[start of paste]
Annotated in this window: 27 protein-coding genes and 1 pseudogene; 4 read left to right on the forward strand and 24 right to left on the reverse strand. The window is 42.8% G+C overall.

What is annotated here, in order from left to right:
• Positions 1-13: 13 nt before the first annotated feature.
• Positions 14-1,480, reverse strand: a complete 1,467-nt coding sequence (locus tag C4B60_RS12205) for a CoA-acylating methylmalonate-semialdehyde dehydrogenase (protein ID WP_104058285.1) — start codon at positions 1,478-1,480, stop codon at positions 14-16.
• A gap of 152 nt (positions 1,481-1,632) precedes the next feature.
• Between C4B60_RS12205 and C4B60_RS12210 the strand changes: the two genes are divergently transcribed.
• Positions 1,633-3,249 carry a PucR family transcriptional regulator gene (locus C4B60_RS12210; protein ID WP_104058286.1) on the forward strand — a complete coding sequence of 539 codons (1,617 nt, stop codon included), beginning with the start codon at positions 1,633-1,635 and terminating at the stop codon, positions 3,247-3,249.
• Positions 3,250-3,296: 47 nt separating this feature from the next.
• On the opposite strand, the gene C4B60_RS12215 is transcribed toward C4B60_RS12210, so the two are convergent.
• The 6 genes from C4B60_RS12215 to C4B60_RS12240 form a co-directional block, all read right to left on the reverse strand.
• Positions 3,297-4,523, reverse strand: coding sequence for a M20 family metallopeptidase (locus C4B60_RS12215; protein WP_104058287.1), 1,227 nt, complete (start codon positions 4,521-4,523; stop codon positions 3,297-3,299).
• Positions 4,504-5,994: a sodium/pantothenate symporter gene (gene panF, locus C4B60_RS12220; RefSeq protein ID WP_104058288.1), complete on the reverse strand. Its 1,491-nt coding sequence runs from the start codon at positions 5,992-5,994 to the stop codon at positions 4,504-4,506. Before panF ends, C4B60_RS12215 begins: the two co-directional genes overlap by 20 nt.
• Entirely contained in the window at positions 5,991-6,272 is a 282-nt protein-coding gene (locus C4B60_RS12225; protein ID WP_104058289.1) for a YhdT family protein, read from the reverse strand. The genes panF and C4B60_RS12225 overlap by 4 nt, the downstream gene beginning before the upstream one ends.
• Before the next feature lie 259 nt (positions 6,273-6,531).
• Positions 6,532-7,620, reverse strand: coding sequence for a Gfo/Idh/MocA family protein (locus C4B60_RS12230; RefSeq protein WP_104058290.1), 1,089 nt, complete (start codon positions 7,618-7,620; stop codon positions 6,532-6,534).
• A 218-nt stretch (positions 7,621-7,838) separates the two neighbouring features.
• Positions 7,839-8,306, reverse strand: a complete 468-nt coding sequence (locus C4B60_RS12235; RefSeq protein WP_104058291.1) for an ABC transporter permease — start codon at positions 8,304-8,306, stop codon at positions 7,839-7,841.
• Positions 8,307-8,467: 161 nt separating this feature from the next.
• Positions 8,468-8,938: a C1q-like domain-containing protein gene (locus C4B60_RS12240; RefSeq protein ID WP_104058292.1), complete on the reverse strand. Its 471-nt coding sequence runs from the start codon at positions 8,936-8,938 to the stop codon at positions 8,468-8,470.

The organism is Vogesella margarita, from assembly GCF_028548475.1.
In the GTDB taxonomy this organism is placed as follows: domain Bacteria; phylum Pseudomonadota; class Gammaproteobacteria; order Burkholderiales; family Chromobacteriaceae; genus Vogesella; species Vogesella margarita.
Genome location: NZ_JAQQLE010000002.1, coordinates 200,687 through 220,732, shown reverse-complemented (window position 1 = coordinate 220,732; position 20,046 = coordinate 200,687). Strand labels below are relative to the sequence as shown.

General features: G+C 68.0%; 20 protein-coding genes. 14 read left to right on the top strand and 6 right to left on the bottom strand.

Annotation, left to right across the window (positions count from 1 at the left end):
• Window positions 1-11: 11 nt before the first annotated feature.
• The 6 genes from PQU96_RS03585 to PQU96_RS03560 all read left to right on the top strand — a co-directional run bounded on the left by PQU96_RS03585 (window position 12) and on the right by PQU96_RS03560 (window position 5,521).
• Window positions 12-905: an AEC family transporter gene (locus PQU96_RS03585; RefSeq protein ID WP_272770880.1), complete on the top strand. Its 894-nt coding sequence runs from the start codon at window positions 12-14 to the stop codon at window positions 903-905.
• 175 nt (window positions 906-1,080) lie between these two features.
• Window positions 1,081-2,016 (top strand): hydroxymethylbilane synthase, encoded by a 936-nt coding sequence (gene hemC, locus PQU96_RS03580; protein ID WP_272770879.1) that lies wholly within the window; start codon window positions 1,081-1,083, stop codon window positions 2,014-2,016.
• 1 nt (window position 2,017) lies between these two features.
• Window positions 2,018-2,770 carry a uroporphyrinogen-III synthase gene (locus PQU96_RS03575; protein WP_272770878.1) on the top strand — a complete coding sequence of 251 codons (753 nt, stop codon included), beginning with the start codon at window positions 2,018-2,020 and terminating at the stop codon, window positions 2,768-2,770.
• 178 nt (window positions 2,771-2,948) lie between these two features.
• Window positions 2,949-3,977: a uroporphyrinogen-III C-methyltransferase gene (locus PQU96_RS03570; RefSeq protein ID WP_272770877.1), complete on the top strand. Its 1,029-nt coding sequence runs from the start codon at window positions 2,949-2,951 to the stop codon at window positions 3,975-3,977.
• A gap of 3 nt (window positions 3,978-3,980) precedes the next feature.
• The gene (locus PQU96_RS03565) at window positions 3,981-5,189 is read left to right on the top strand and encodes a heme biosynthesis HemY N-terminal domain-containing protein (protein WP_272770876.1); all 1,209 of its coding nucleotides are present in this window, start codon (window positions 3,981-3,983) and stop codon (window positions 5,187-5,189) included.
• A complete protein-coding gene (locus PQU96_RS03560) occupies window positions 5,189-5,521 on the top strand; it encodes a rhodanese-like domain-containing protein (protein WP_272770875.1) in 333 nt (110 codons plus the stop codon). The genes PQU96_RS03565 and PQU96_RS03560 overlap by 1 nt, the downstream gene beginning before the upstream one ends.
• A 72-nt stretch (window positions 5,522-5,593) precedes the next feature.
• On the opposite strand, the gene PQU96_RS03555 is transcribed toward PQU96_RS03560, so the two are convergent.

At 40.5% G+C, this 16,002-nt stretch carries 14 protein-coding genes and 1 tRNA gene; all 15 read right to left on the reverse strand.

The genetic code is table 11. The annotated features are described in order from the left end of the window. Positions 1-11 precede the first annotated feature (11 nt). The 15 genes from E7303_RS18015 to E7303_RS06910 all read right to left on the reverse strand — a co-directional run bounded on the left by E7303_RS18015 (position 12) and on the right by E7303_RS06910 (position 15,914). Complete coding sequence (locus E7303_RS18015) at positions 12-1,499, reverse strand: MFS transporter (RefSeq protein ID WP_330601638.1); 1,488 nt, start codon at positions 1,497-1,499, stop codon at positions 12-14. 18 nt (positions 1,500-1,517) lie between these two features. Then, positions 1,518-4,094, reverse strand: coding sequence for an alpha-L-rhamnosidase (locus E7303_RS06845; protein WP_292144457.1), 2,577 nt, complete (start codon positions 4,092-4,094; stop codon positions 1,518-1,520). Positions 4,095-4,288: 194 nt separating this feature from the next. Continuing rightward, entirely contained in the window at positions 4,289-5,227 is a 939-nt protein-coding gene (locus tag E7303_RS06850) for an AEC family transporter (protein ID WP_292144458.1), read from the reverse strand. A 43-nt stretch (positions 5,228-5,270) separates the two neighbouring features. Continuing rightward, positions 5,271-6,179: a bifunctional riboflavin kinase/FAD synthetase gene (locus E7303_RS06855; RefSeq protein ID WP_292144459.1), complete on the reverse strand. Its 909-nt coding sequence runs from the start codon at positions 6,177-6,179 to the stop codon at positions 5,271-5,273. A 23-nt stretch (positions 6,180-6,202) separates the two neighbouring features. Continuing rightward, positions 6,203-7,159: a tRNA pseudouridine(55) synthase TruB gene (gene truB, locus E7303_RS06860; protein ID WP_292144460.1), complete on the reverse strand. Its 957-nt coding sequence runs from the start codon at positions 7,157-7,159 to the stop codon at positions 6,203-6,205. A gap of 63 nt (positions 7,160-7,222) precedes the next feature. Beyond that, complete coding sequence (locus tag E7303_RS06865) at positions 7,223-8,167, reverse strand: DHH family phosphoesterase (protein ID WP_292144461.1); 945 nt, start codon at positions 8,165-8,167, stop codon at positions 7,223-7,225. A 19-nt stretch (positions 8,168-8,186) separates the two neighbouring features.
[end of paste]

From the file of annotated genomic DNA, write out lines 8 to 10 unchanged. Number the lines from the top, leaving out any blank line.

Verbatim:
• Positions 3,250-3,296: 47 nt separating this feature from the next.
• On the opposite strand, the gene C4B60_RS12215 is transcribed toward C4B60_RS12210, so the two are convergent.
• The 6 genes from C4B60_RS12215 to C4B60_RS12240 form a co-directional block, all read right to left on the reverse strand.